Witty banter, catch phrases, and prison rape jokes are common rhetoric in our society. So I ask, is the image and joke soap on a rope, a slippery slope? Are we encouraging, condoning and finding sexual violence funny? The roaring laughter that inevitably follows suggests that a tool used to reduce risk of sexual assault while incarcerated is found hysterical. Yet, this kind of humor encourages sexual violence, especially for individuals who are detained for various reasons. Social media, movies, and music sensationalize and draw attention to the issue of prison rape. What is rarely portrayed are the long term effects of sexual assault. Experiencing sexual violence is a devastating event in anyone’s life and the effects of sexual violence on inmates is exacerbated by powerlessness, facing their attacker on a daily basis, and limited to no resources or support following the assault.
The perpetuation of prison rape culture further silences survivors of sexual assault, condones violence, and dehumanizes the invisible members of our community, inmates. No person deserves to be sexually assaulted, regardless of their criminal history. Sexual assault should not be a part of their sentence, and flagrant disregard of the issue can easily be viewed as cruel and unusual punishment.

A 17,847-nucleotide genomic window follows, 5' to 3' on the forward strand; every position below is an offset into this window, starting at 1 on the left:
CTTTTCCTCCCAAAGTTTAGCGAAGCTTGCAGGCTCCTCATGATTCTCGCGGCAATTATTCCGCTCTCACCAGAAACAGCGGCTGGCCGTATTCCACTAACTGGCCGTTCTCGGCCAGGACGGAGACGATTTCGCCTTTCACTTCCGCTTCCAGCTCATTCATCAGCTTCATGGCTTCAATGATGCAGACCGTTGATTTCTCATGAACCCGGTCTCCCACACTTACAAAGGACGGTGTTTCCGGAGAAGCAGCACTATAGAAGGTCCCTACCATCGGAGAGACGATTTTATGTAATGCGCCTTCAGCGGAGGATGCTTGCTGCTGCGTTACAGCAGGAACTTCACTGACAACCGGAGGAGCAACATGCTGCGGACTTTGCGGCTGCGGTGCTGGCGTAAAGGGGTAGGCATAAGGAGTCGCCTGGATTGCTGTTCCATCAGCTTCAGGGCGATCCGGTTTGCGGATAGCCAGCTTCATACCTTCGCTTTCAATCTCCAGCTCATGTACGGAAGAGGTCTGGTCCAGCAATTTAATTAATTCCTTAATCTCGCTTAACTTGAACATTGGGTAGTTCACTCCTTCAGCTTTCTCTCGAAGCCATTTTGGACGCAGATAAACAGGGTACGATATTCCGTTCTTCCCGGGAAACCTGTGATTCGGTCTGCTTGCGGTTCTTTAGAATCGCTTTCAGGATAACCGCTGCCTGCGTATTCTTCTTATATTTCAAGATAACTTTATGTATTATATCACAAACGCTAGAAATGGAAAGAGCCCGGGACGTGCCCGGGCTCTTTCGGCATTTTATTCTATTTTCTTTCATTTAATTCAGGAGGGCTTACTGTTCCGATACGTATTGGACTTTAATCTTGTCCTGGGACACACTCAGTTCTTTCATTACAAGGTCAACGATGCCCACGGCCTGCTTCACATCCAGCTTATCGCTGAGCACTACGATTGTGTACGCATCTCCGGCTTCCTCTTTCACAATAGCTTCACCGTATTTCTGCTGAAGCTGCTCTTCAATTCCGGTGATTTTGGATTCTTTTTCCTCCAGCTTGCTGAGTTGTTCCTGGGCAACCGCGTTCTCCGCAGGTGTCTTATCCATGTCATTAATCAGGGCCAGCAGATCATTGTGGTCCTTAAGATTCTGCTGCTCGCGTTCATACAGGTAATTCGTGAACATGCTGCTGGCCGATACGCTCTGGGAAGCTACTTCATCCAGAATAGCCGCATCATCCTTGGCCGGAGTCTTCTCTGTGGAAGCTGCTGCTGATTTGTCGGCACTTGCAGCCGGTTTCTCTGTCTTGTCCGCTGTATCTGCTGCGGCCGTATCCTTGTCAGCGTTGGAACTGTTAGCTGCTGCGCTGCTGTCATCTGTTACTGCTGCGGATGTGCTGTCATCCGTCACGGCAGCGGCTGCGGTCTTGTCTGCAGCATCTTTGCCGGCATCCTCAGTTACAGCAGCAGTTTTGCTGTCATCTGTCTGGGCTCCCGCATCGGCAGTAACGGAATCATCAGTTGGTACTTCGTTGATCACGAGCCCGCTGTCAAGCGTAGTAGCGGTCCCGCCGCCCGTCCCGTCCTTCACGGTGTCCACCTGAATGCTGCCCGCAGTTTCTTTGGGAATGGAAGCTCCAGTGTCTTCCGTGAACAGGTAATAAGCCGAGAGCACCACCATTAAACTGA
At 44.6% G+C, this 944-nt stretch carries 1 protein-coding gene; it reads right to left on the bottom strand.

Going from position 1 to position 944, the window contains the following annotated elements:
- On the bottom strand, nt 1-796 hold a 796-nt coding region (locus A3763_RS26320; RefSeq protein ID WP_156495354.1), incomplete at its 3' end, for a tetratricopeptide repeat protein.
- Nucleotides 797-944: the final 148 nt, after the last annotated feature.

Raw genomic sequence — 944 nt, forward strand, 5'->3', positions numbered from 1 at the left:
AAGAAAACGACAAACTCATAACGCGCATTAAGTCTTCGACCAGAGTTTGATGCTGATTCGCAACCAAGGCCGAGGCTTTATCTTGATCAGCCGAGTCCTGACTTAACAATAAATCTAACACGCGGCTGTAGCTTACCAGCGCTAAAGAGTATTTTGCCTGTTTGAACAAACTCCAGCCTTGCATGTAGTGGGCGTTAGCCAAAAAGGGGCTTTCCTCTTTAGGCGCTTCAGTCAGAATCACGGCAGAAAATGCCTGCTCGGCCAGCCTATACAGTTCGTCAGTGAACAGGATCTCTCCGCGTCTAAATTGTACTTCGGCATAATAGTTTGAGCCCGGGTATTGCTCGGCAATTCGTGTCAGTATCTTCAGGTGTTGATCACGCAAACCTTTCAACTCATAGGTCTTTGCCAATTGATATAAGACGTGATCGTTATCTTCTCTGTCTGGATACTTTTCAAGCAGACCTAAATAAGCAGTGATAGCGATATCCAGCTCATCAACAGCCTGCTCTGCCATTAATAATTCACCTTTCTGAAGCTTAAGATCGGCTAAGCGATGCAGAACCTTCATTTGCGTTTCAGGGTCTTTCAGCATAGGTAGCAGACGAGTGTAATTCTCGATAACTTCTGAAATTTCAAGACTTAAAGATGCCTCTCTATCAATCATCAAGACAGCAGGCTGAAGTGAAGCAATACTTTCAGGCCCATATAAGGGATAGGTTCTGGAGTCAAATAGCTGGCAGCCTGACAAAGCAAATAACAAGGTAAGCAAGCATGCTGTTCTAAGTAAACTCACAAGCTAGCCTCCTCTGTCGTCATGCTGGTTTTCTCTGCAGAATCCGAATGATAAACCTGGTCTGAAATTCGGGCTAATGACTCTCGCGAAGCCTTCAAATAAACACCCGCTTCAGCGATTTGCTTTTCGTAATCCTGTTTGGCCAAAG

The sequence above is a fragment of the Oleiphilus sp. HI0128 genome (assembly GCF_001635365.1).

Nearly two million people in the United States are incarcerated at any given time. Twelve million admissions occur each year, and the jail and prison system can often act as a revolving door. Nearly 200,000 incidences of sexual assault are reported each year occurring in the detention facility. The most alarming fact is that this is comparable to the number of women reporting sexual assault each year in the general public. A large majority of inmates are incarcerated for nonviolent crimes, and many have not yet been found guilty of any crime but are incarcerated while awaiting trial.
To truly call ourselves advocates for ending sexual violence we must expand our views and afford services and attention to all victims of sexual assault, as there are no bad victims. No one asks to be sexually assaulted. All humans should have the right and control over their own personal bodies and space. Instead of viewing inmates as social pariahs, see them as your fellow man, parent, sibling, neighbor, or best friend. Legislation has been passed to afford rights and services to these invisible community members. It’s known as the Prison Rape Elimination Act.
Change your rhetoric, educate yourself, and as you advocate for social issues, whether it be Cecil the lion, racial issues, or issues pertaining to gay rights, remember everyone’s rights and safety matter, and as a community we are responsible for the conditions and our attitudes. So yes, soap on a rope, is a slippery slope. The conditions of our communities are a direct reflection of our consciousness.
–Heather is the Volunteer Coordinator at Our VOICE.